MPV (Mouse parvovirus) Biology and Diseases of Mice
Robert O. Jacoby, James G. Fox, and Muriel Davisson
During the mid-1980s, serological testing revealed a murine parvovirus that was antigenically distinct from MVM (McKisic et.al., 1993). The virus was isolated following it’s decellular immunity. The virus grew lytically in a CD8+ T cell clone designated L3 and inhibited the proliferation of cloned T cells stimulated with antigen or interleukin 2 (IL-2). Additional isolates confirmed that these viruses are antigenically distinct from MVM. Thus, they constitute a second and distinct sero-group of murine parvoviruses. Molecular analysis of MPV indicates that regions encoding the NS proteins are similar to those of MVM, a finding that accounts for cross-reactivity between the viruses in generic serological tests. However, they differ significantly in regions encoding the capsid proteins, accounting for their antigenic specificity (Ball-Goodrich and Johnson, 1994). The prototype isolate was first called an “orphan” parvovirus of mice because its biology and significance were obscure, but it has subsequently been named mouse parvovirus (MPV). MPV is very difficult to grow in vitro. Immortalized T cells (L3) are the only cells found thus far to support replication of MPV.
MPV infection is clinically silent in infant mice and adult immunocompetent or immunodeficient mice.
Epizootiology. vSerologic evidence strongly suggests that MPV causes natural infection only in mice. Infection has circulated in mouse colonies in the United States for at least 30 years. Retrospective testing indicated that the prevalence of MPV approached 40% in the early 1970s, whereas only 7% of tested sera contained MVM antibody. In situ hybridization has identified the small intestine as a site of viral entry and early replication, but respiratory infection cannot be excluded. Based on these findings and initial transmission studies, MPV is thought to be transmitted primarily by fecal excretion and ingestion of contaminated material. There is no evidence of prenatal transmission. Initial studies indicated that munoral (e.g., passively or maternally acquired) immunity can protect against MPV infection. However, immunity to MVM may not confer cross-immunity to MPV (Hansen, et al., 1999). MPV causes persistent infection in infant and adult mice, a property that differentiates it from MVM. In situ hybridization studies detected viral DNA in the lymph nodes of experimentally infected adult mice for at least 9 weeks. Furthermore, infection has been transmitted by adults to naive casemates intermittently for u tot 6 weeks (Smith et al., 1993).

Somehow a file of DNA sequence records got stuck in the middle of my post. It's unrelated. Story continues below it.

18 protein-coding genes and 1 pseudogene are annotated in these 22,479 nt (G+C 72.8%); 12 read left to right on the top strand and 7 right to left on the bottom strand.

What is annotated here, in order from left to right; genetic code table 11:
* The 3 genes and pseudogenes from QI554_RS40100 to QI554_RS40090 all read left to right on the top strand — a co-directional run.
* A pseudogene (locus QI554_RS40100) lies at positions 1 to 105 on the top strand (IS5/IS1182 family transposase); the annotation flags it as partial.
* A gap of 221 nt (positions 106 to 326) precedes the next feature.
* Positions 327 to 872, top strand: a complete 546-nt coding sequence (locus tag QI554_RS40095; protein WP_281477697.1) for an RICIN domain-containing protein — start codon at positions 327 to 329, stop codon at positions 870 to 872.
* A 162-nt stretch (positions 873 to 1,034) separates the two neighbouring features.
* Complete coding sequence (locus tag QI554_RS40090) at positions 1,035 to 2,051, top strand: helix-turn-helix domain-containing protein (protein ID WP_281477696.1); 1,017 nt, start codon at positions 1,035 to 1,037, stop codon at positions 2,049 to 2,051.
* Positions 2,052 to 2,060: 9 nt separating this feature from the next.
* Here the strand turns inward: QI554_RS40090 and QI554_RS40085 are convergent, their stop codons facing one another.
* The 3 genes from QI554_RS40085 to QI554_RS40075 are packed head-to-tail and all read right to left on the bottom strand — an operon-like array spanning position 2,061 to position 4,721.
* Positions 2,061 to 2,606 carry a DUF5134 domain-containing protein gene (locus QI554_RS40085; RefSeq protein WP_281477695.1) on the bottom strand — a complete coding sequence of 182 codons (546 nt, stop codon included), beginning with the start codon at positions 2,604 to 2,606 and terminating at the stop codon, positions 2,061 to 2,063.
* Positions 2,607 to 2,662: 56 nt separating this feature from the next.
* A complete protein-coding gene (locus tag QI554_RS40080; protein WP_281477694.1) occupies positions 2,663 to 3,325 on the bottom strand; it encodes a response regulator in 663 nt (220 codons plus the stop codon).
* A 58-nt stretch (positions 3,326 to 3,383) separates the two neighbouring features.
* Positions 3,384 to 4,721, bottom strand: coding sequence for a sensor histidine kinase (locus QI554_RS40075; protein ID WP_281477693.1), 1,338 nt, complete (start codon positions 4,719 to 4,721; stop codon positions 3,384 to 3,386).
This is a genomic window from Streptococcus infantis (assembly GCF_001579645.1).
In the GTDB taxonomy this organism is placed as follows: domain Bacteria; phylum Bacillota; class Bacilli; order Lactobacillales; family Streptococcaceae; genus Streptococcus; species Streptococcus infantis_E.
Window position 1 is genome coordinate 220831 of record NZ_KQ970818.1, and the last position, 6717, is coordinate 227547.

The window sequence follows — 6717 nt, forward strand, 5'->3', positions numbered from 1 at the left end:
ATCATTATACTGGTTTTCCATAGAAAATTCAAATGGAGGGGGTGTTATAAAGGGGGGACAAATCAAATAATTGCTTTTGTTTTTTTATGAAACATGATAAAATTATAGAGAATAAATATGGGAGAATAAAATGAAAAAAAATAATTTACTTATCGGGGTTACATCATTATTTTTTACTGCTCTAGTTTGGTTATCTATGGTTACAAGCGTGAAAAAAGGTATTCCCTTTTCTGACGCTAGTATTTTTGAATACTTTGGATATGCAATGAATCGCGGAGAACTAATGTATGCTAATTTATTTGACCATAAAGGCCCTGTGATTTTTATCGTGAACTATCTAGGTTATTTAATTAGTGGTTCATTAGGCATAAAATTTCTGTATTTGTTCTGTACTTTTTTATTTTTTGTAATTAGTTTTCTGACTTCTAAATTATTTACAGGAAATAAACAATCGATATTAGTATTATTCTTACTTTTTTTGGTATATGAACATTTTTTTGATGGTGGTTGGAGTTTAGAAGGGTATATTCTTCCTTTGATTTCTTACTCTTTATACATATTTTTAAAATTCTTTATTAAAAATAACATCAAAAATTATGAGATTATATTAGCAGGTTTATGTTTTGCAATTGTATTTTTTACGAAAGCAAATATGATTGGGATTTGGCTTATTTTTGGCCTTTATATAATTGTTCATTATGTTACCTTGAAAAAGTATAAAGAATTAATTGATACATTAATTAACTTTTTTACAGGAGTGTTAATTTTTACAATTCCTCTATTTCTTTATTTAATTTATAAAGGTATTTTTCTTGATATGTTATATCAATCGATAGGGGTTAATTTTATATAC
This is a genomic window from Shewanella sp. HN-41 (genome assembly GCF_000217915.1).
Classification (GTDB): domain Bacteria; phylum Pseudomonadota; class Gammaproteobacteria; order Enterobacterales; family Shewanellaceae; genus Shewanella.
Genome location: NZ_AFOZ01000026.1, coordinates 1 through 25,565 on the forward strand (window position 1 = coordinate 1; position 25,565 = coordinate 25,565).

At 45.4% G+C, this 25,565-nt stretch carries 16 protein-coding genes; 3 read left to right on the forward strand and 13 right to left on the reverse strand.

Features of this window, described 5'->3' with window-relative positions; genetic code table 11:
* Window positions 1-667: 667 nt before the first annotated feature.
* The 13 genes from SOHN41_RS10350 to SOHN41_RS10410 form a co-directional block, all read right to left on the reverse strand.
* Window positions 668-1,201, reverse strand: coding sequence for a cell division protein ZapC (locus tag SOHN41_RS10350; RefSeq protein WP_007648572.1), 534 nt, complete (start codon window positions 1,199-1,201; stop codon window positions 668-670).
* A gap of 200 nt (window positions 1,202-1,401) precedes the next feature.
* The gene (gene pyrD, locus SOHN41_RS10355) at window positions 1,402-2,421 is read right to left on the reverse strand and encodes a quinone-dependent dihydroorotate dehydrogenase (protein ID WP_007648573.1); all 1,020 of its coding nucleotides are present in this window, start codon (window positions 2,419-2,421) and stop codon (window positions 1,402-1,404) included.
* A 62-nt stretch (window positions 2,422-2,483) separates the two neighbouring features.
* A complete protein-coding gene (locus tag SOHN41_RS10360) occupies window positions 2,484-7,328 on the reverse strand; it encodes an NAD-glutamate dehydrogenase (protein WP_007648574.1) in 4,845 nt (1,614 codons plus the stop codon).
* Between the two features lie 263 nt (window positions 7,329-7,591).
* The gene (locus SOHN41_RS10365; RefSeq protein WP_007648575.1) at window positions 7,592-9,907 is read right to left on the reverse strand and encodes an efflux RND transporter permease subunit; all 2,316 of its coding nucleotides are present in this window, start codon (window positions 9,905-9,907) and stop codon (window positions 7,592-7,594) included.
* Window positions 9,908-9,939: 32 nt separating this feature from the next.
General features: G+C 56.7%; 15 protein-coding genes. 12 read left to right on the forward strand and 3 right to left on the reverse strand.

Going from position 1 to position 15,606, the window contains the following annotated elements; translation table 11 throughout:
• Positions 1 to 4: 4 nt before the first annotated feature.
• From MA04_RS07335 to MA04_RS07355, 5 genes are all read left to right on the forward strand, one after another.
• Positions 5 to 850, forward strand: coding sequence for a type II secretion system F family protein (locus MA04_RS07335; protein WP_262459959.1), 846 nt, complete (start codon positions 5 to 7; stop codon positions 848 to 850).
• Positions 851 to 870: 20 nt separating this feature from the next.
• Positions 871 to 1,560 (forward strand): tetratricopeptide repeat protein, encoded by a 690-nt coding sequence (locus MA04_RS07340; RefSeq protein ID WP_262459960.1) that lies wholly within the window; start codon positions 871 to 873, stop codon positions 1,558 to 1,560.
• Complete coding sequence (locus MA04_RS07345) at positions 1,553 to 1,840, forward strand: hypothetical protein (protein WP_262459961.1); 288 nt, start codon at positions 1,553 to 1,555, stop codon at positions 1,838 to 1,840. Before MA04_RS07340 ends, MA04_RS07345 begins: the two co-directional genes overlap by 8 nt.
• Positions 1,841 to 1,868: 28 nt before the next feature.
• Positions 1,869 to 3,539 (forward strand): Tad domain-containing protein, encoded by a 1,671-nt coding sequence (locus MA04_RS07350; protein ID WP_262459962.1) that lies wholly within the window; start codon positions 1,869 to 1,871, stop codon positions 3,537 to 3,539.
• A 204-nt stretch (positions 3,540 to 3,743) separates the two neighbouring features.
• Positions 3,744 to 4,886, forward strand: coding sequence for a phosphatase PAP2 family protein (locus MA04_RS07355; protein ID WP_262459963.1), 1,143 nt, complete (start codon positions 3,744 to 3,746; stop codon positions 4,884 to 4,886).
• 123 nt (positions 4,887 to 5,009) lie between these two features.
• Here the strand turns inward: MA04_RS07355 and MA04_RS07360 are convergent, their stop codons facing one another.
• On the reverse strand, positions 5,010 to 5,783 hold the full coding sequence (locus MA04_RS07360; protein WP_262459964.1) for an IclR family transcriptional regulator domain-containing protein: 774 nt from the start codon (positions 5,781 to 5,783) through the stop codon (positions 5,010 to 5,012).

MPV appears to enter through the intestinal mucus, which is a site of early virus replication. Acute infection is widespread but mild, involving lung, kidney, liver, and lymphoid organs. Histological lesions are not discernible, despite the potential for cytolysis during parvovirus replication. Lymphocytotropism is a characteristic of acute and persistent MPV infection in infant and adult mice. During acute infection virus is dispersed within lymph nodes, but during persistent infection virus localizes in germinal centers.
Because infected mice do not manifest signs or lesions and the virus is very difficult to propagate in cell culture, detection and diagnosis rely on serology and molecular methods. A recently developed MPVF-specific ELISA that uses MPV VP-2 as antigen is a sensitive and specific assay that differentiates MPV from MVM (L. J. Ball-Goodrich, unpublished results, 2001). The MAP test also can be used to detect parvovirus infections but is relatively time-consuming and expensive. As noted for MVM, a generic PCR assay for murine parvoviruses, using conserved primer sequences that are conserved among murine parvoviruses, can be used as a screening test. PCR also can be used to detect MPV-specific sequences in the VP-2 gene. Although diagnostic PCR is sensitive and specific, it is effective only in actively infected animals and requires access to tissues that are usually obtained at necropsy. Therefore, its primary value is to confirm serological results.
MPV infection must be differentiated from MVM infection. Because both viruses are enterotropic and lymphocytotropic, serology and molecular hybridization must be used to distinguish between them.
Prevention and control.
The persistence of MPV in individual mice, its potential for provoking immune dysfunction, and the resistance of murine parvoviruses to environmental inactivation favor active control and prevention of MPV infection. Quarantine of infected rooms is appropriate. Elimination (depopulation) of infected mice should be considered if they are an immediate threat to experimental or breeding colonies and can b e replaced. For mice that are not easily replaced, virus persistence in the absence of transplacental transmission favors cesarean rederivation or embryo transfer as relatively rapid options to eliminate infection. Control of infection also should include environmental decontamination. Chemical disinfection of suspect animal rooms and heat sterilization of caging and other housing equipment are prudent steps. Prevention is based on sound serological monitoring of mice and surveillance of biologicals destined for inoculation of mice.
Murine parvoviruses can distort biological responses that depend on cell proliferation. For MPV, such effects are seen on immune function and include augmentation or suppression of humoral and cellular immune responses.